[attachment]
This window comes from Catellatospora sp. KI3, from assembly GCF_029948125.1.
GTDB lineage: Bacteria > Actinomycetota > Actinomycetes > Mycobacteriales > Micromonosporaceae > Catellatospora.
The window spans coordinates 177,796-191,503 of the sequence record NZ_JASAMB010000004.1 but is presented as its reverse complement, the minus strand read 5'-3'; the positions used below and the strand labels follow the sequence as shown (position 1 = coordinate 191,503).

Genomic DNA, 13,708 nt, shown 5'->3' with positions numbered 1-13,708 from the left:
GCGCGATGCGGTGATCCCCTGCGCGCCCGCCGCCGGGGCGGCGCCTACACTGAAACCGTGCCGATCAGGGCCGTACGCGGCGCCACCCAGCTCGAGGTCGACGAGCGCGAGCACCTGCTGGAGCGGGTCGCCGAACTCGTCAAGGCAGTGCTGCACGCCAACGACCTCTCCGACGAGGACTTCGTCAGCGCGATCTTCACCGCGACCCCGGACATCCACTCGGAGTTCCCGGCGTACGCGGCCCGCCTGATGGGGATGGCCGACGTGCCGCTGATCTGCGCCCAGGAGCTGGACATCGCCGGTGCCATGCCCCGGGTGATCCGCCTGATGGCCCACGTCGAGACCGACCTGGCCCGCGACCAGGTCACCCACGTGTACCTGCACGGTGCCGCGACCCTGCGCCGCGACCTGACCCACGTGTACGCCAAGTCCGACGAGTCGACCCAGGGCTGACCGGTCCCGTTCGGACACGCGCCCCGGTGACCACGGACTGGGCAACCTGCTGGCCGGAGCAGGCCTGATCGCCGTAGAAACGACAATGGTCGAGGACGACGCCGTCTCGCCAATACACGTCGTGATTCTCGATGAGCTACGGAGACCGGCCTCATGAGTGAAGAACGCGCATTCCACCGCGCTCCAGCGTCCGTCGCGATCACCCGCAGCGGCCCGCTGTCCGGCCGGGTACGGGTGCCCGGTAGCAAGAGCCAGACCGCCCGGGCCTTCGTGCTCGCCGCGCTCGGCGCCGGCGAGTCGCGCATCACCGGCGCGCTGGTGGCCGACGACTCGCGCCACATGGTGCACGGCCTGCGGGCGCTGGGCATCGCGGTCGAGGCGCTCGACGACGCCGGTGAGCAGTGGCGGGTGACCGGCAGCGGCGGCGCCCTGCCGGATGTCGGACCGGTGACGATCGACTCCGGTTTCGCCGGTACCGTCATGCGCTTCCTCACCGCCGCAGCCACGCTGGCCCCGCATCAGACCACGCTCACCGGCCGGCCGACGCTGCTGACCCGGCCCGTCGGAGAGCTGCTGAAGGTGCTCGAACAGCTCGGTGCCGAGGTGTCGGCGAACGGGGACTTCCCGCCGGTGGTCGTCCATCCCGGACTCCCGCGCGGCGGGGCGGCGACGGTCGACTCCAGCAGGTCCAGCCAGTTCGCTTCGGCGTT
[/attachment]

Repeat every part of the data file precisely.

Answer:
This window comes from Catellatospora sp. KI3, from assembly GCF_029948125.1.
GTDB lineage: Bacteria > Actinomycetota > Actinomycetes > Mycobacteriales > Micromonosporaceae > Catellatospora.
The window spans coordinates 177,796-191,503 of the sequence record NZ_JASAMB010000004.1 but is presented as its reverse complement, the minus strand read 5'-3'; the positions used below and the strand labels follow the sequence as shown (position 1 = coordinate 191,503).

Genomic DNA, 13,708 nt, shown 5'->3' with positions numbered 1-13,708 from the left:
GCGCGATGCGGTGATCCCCTGCGCGCCCGCCGCCGGGGCGGCGCCTACACTGAAACCGTGCCGATCAGGGCCGTACGCGGCGCCACCCAGCTCGAGGTCGACGAGCGCGAGCACCTGCTGGAGCGGGTCGCCGAACTCGTCAAGGCAGTGCTGCACGCCAACGACCTCTCCGACGAGGACTTCGTCAGCGCGATCTTCACCGCGACCCCGGACATCCACTCGGAGTTCCCGGCGTACGCGGCCCGCCTGATGGGGATGGCCGACGTGCCGCTGATCTGCGCCCAGGAGCTGGACATCGCCGGTGCCATGCCCCGGGTGATCCGCCTGATGGCCCACGTCGAGACCGACCTGGCCCGCGACCAGGTCACCCACGTGTACCTGCACGGTGCCGCGACCCTGCGCCGCGACCTGACCCACGTGTACGCCAAGTCCGACGAGTCGACCCAGGGCTGACCGGTCCCGTTCGGACACGCGCCCCGGTGACCACGGACTGGGCAACCTGCTGGCCGGAGCAGGCCTGATCGCCGTAGAAACGACAATGGTCGAGGACGACGCCGTCTCGCCAATACACGTCGTGATTCTCGATGAGCTACGGAGACCGGCCTCATGAGTGAAGAACGCGCATTCCACCGCGCTCCAGCGTCCGTCGCGATCACCCGCAGCGGCCCGCTGTCCGGCCGGGTACGGGTGCCCGGTAGCAAGAGCCAGACCGCCCGGGCCTTCGTGCTCGCCGCGCTCGGCGCCGGCGAGTCGCGCATCACCGGCGCGCTGGTGGCCGACGACTCGCGCCACATGGTGCACGGCCTGCGGGCGCTGGGCATCGCGGTCGAGGCGCTCGACGACGCCGGTGAGCAGTGGCGGGTGACCGGCAGCGGCGGCGCCCTGCCGGATGTCGGACCGGTGACGATCGACTCCGGTTTCGCCGGTACCGTCATGCGCTTCCTCACCGCCGCAGCCACGCTGGCCCCGCATCAGACCACGCTCACCGGCCGGCCGACGCTGCTGACCCGGCCCGTCGGAGAGCTGCTGAAGGTGCTCGAACAGCTCGGTGCCGAGGTGTCGGCGAACGGGGACTTCCCGCCGGTGGTCGTCCATCCCGGACTCCCGCGCGGCGGGGCGGCGACGGTCGACTCCAGCAGGTCCAGCCAGTTCGCTTCGGCGTT